For twenty years the members of the Cultural Awareness and Enrichment Group (CAEG) in Elkins, West Virginia have worked to educate Randolph County community members about diversity issues. The group continues to sponsor the Annual Martin Luther King Jr. Day celebration and marked its 20th anniversary planning the event January 14th of 2018.
It was just after this anniversary that I sat down with the founding members of the group to talk about the celebration and the current state of our community’s cultural awareness. The members shared how the group was formed as a grassroots effort to support a multi-racial, multicultural, diverse community that is free of racism and bigotry. At the time of the formation of CAEG, surrounding counties harbored hate groups like “The National Alliance” that were putting on rallies and publishing hate documents. It was an unsettling time for the community and people were naturally drawn together to stand against the spread of hate propaganda. It was after a Martin Luther King Jr. celebration in 1998 organized by Catherine Fygan and Ann Kingsolver at Davis and Elkins College that the group formed.
The group brought attention to local issues like acts of racism in the Elkins area and attention to the Riverside School Association, the group who worked to preserve the African American regional high school. They held meetings every two months and brought guest speakers to meetings like Paul Sheridan, Former Deputy Attorney General for the Civil Rights Division of the West Virginia Attorney General’s Office, to talk about the “Not in Our Town” program, Jerry Dale spoke about the white supremacist group “The National Alliance”, and Karla Schantiger from Women’s Aide in Crisis spoke about domestic abuse.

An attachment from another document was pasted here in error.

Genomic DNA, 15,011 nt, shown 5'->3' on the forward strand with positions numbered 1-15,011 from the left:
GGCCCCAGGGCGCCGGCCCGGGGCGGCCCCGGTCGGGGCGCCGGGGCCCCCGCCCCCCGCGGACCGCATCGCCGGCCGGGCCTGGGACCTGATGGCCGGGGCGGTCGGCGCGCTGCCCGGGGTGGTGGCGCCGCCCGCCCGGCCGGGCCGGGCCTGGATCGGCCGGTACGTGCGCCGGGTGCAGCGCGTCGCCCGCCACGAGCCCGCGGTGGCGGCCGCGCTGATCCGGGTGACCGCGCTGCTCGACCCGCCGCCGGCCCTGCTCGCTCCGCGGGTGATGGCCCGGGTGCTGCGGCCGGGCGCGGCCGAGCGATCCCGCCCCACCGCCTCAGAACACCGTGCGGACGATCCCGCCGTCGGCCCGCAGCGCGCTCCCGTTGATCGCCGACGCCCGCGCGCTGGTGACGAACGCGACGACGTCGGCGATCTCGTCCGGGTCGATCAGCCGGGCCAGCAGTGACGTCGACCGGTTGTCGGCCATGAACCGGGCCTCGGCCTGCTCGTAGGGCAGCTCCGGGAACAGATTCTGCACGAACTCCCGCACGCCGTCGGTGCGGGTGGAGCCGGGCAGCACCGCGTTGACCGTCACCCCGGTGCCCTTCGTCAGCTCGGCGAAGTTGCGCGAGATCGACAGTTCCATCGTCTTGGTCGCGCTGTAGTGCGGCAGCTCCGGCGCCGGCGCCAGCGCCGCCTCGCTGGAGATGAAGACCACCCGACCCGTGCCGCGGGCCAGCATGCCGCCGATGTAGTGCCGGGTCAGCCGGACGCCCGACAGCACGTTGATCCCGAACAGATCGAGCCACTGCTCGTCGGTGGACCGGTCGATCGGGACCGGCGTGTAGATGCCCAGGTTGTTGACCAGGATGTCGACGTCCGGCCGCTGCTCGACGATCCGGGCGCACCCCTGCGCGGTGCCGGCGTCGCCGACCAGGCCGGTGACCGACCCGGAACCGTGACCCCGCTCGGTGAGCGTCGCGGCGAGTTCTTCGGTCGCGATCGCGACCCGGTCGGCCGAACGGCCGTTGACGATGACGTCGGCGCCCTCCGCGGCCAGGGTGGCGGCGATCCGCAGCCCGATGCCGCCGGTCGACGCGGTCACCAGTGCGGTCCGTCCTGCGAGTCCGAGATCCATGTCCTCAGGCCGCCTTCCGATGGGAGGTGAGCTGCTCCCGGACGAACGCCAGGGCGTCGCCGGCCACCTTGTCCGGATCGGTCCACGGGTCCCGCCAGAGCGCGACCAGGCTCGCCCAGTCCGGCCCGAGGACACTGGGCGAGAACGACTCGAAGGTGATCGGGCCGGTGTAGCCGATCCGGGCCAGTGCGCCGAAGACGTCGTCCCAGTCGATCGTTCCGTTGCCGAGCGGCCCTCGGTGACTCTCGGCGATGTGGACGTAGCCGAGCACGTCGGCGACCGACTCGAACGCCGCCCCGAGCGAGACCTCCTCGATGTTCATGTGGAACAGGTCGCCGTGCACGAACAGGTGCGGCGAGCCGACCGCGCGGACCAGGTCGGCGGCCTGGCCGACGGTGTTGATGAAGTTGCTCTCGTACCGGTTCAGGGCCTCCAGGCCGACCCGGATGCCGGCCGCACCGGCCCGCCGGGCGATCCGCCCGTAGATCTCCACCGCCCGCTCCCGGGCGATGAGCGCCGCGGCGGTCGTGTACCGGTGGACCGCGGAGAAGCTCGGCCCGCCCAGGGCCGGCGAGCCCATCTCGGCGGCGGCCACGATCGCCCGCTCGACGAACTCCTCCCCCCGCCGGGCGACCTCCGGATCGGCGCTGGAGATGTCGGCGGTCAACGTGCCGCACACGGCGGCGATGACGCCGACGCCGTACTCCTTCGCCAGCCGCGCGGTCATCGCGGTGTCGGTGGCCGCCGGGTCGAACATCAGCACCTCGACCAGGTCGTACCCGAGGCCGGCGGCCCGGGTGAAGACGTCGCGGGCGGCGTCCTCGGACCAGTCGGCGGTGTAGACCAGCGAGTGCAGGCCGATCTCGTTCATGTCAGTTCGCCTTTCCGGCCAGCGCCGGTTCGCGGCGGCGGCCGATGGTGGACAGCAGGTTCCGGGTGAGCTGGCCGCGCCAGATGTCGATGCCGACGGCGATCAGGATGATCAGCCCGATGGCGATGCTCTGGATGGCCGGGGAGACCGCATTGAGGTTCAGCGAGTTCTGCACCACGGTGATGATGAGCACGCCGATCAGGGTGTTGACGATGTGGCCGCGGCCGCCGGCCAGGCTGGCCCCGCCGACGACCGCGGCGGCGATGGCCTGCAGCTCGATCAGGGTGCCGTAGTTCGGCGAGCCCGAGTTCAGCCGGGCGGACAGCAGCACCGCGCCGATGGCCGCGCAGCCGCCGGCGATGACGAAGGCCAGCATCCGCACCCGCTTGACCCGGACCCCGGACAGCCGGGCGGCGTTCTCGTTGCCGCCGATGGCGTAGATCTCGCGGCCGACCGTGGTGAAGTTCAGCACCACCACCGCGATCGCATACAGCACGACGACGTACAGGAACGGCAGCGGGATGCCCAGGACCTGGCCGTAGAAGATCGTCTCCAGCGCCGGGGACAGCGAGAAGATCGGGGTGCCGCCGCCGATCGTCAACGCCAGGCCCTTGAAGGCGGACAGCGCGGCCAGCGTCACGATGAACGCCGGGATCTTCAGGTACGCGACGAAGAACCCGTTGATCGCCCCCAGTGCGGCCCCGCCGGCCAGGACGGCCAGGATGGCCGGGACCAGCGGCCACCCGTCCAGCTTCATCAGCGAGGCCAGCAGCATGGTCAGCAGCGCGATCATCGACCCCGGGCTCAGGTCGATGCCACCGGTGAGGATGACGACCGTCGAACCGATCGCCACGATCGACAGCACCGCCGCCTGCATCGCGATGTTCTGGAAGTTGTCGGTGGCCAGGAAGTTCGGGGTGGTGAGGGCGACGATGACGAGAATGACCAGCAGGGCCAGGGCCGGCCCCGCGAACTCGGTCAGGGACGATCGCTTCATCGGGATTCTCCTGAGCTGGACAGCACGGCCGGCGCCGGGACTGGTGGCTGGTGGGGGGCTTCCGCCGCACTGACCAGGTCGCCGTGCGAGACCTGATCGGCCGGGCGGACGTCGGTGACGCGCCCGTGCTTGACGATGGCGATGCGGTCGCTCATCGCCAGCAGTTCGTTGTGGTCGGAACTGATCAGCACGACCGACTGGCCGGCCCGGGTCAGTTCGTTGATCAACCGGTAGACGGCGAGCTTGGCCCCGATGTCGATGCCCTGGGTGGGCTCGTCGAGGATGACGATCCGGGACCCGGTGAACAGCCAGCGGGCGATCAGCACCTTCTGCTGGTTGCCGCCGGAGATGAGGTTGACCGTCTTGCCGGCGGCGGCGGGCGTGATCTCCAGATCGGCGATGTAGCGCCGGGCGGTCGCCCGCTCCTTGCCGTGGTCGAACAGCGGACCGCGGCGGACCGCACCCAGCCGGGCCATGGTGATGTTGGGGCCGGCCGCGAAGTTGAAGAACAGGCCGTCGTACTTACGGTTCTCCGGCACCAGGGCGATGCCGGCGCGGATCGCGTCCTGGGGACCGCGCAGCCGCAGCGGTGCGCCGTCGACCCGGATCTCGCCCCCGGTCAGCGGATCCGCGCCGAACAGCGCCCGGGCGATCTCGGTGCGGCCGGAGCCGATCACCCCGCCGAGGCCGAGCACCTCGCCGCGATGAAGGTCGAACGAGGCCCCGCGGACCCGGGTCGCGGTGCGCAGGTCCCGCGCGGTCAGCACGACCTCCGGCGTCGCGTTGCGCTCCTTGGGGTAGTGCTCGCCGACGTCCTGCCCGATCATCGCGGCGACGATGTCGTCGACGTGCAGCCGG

In late 1999 CAEG heard that a local group of Ku Klux Klan members were planning a rally at the Harrison County Courthouse. The members of CAEG banded together to attend a counter-rally the same day. The “Let’s Get Real Rally” countered the KKK members in downtown Clarksburg and in a peaceful, yet strong way made it clear that the community was not going to stand by and watch the KKK be the only voice heard that day. The number of community members who attended the “Let’s Get Real Rally” outnumbered the few Klansmen at the Harrison County Courthouse. The Counter Rally was viewed a great success for groups like CAEG and West Virginia’s “Not in My Town” program. The energy from these events propelled the group forward for years and its annual Martin Luther King Jr. day celebration has remained a staple downtown Elkins event for the past twenty years.
The goal of the CAEG has always been “to raise awareness”, said co-leader of this year’s MLK day celebration Jane Birdsong. The group, with help from community members and AmeriCorps service members shared music, dance, poetry, prayers, and a monolog written by Coretta Scott King about the legacy of her husband. The closing song of the celebration had everyone on their feet, holding hands, and singing together about unity and love before a community potluck began.
Also during the program, a call to action was announced by Barbra Weaner. Emotionally, Mrs. Weaner declared that with the current leadership in Washington, D.C. and acts of racism in Elkins that community needed to reinvigorate the Cultural Awareness Enrichment Group once again. She said that the issues of intolerance were just as relevant today as 20 years ago and we must not allow hate to reign again.
Twenty years after their initial action, I was looking into the same faces that had stood up to racism, hatred, and violence in Randolph County. The members have aged but continue to teach, share and love just like the first day they worked together. The goal of the Cultural Awareness and Enrichment and Group is still the same: “Make Elkins and Randolph County a climate for tolerance in a world of intolerance.”